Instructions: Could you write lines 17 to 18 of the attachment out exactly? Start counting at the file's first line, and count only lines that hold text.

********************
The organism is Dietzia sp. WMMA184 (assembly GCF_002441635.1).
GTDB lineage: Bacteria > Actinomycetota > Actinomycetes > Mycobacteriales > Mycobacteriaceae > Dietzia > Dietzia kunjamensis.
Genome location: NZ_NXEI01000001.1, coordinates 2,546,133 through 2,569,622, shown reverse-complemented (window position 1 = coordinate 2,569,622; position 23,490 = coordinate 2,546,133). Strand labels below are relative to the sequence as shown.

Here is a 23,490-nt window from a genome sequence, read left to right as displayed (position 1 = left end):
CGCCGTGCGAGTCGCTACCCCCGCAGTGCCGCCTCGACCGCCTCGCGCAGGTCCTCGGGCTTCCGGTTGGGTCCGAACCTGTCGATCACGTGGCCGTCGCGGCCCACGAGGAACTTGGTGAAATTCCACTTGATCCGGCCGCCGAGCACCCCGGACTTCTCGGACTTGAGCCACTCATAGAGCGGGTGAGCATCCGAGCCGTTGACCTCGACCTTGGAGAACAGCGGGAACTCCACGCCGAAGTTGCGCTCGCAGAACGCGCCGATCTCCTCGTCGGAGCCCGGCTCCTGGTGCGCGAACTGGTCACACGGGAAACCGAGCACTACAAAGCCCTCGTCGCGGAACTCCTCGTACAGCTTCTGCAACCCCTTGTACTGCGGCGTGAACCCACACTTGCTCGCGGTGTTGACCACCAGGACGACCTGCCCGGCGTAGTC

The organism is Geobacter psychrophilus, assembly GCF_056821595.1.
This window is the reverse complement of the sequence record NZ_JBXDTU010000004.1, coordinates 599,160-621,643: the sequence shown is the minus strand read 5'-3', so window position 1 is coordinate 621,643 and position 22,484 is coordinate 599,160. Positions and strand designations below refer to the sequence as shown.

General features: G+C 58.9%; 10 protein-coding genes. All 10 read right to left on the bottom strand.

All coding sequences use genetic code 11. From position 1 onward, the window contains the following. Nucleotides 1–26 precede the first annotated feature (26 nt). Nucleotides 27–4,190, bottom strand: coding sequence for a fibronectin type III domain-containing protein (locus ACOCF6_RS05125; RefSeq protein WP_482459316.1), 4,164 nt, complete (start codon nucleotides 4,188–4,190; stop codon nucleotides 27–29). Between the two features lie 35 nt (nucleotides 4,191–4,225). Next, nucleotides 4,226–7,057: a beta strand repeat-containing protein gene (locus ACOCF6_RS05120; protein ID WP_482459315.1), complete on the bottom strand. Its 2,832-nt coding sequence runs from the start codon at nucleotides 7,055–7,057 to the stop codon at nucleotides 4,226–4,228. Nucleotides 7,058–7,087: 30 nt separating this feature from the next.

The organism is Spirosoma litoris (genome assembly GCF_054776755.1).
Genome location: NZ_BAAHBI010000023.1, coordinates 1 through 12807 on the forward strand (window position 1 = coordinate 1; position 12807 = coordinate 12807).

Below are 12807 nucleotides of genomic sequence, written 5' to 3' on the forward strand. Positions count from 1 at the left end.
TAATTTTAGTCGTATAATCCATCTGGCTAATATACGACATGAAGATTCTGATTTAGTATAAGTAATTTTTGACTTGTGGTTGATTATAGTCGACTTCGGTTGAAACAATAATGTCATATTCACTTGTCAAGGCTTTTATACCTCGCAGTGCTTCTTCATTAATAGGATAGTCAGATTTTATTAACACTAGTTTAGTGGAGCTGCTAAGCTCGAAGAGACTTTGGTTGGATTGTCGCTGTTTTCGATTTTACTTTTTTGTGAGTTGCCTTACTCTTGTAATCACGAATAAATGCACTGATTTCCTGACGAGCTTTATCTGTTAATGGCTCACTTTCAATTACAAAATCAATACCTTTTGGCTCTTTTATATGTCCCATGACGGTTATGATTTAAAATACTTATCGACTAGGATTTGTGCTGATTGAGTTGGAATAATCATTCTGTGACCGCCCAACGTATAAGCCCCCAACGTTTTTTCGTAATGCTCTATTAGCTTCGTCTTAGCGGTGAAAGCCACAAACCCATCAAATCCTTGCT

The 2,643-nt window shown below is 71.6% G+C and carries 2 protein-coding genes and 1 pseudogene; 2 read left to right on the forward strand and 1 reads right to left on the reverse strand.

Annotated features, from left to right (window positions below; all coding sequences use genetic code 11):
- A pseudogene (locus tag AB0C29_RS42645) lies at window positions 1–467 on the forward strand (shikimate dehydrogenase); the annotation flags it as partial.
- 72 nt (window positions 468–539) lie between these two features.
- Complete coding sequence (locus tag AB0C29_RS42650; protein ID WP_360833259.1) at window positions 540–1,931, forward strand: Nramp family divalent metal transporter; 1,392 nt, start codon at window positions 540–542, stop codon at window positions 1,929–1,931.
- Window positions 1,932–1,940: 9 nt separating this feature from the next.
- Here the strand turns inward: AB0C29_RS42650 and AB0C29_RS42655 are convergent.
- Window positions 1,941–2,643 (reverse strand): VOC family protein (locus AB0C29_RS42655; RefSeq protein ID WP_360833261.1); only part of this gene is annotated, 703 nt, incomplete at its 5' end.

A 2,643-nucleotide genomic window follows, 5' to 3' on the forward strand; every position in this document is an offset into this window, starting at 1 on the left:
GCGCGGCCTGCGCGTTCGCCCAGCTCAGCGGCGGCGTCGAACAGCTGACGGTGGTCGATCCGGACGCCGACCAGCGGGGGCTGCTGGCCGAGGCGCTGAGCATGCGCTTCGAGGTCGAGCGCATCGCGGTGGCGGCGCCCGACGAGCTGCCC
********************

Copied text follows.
- 72 nt (window positions 468–539) lie between these two features.
- Complete coding sequence (locus tag AB0C29_RS42650; protein ID WP_360833259.1) at window positions 540–1,931, forward strand: Nramp family divalent metal transporter; 1,392 nt, start codon at window positions 540–542, stop codon at window positions 1,929–1,931.